Brian Thalmann climbed down from his combine Tuesday afternoon for a quick photo op before starting in on a new field of corn. As he’d explained over the phone the day before while out harvesting, he’s working long days to make up for lost time.
Farmers are scrambling to harvest their crops, because of a late planting — after the April blizzard and a wet spring — and a cooler-than-normal fall that delayed crop maturity.
Once the harvest is complete, he’ll face another stressor: a lack of access to markets here and abroad that have brought sale prices down, even as farming costs continue to rise.
He’s counting on his family farm — currently a three-generation operation — to cover the costs of everything from equipment repairs to college tuition for his kids.
Thalmann is a past president/board chair of the Minnesota Corn Growers Association. His 2,000 acre farm, located in the Plato area, just west of the Carver County line, is responsible for covering a significant portion of a school building project in the Glencoe-Silver Lake Public Schools district, where voters approved a $24 million bond referendum in 2015. When it comes to bond referendums, property owners are taxed on each acre (unlike operating levies, which are confined to a house, a garage and one acre of land).
“I voted for the school bond,” he said, noting he anticipates he’ll have grandchildren attending the same schools his kids attended one day. “I felt I had to deal with the unfair tax situation.”
Fortunately, he says, state legislators implemented a new ag credit two years later that helped ease the property tax burden of bond referendums on farmers. Now he only has to foot 60 percent of his bill, with the state picking up the other 40 percent. And starting in 2020, he’ll see his share of that bill decrease even more.
In a bipartisan effort to ease the financial burden on farmers when communities pass bond referendums — and, in turn, increase the likelihood of ag communities passing school bonds — state lawmakers scaled up the Ag2School credit, as it’s been dubbed by supporters. The state will scale this credit up to 70 percent by 2023.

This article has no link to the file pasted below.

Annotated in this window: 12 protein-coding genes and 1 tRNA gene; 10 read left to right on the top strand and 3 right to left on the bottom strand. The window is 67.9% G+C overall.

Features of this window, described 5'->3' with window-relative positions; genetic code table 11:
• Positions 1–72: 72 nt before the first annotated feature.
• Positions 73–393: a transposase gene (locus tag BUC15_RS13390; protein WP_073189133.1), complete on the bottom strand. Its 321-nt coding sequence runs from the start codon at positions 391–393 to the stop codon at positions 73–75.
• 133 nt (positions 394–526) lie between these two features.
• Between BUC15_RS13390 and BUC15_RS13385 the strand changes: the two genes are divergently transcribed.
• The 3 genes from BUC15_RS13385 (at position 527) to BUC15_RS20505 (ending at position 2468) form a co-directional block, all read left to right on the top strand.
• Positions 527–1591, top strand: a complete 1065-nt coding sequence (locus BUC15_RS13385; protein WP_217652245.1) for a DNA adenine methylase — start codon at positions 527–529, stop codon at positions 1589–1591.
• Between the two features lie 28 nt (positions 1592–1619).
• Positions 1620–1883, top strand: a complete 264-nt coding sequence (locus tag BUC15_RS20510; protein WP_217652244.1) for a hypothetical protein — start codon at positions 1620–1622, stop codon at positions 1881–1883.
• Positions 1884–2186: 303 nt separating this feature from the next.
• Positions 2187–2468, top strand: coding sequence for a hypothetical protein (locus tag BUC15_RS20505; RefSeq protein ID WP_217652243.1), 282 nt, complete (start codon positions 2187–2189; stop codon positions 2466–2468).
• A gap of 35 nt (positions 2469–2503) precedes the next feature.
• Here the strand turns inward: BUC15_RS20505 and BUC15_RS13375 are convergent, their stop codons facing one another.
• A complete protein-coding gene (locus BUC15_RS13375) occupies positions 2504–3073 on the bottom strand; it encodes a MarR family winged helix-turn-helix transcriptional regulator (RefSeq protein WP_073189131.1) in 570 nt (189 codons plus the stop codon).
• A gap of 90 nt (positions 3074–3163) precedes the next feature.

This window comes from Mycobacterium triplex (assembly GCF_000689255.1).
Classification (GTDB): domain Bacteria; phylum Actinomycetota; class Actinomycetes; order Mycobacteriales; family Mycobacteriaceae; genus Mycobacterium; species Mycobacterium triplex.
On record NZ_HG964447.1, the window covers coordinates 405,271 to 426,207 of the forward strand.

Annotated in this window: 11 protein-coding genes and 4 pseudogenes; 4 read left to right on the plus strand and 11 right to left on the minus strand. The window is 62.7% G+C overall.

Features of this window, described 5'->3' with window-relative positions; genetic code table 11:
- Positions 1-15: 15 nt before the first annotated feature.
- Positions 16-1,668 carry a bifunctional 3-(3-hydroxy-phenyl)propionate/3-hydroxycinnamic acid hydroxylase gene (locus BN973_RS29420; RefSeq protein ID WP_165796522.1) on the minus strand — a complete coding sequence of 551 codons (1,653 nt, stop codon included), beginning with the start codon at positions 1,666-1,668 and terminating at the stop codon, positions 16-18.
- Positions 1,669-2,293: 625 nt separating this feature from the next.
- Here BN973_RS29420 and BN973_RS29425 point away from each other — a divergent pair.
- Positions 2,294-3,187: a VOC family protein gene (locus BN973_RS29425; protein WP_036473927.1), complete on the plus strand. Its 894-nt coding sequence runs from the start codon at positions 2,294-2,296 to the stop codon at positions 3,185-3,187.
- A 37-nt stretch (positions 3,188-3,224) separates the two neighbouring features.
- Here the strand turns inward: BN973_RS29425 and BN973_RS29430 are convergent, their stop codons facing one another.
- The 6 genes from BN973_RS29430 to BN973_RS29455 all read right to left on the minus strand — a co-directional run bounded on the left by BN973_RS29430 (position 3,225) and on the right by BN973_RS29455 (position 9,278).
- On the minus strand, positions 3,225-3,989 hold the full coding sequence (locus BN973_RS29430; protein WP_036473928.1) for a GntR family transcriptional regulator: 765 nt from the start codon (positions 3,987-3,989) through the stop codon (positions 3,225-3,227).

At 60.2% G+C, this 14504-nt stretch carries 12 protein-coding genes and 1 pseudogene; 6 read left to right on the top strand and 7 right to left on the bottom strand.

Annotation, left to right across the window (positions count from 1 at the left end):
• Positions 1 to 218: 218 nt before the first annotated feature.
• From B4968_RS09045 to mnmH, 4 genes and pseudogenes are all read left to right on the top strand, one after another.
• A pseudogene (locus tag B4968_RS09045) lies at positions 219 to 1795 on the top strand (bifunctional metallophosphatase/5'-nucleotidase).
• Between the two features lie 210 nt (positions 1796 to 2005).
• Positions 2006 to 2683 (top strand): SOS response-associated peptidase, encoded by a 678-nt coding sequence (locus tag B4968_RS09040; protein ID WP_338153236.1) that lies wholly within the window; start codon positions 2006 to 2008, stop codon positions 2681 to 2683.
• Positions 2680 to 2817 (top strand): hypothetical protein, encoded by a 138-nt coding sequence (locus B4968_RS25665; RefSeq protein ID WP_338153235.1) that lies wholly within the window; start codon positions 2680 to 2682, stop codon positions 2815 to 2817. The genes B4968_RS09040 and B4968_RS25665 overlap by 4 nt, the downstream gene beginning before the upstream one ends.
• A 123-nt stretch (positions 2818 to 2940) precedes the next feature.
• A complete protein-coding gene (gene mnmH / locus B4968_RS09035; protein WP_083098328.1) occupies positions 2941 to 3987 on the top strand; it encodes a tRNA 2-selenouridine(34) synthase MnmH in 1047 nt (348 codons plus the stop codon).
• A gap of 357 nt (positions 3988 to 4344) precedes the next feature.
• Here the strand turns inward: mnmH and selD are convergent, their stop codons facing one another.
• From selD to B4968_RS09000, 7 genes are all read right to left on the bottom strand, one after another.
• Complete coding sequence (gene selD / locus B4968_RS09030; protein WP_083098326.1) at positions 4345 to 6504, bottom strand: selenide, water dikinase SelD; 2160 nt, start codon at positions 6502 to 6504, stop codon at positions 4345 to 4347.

Some rural districts say they’re already seeing the impacts of these changes. Others are hopeful as they look ahead to Nov. 5, when over 30 districts across the state will be asking voters to approve bond referendums.
“It’s huge because there are so many districts that have over 70 percent of their value in the ag land,” says Fred Nolan, executive director of the Minnesota Rural Education Association (MREA). ”They couldn’t even have conversations about their school buildings — built in the 1800s or 1910, 1912 — because the farmers were going to foot so much of the bill they couldn’t even have a civic conversation.”
Some initial signs of impact
As rural administrators and education advocates, along with ag groups, lobbied to increase the Ag2School credit this past legislative session at the state Capitol, a number of rural districts went to voters with bond referendum requests.
Historically, rural voters have approved fewer bond questions than metro voters. And the pattern has continued in 2019. But some rural superintendents are certain this credit is helping to change the conversation in their communities.
For instance, in February, voters in the Russel-Tyler-Ruthton Public Schools district passed a $35 million bond referendum, by a wide margin, to build a new preK-12 school building in Tyler. The new building will replace three 80- to 100-year-old buildings that “have all outlived their service to the district,” says Superintendent Dave Marlette.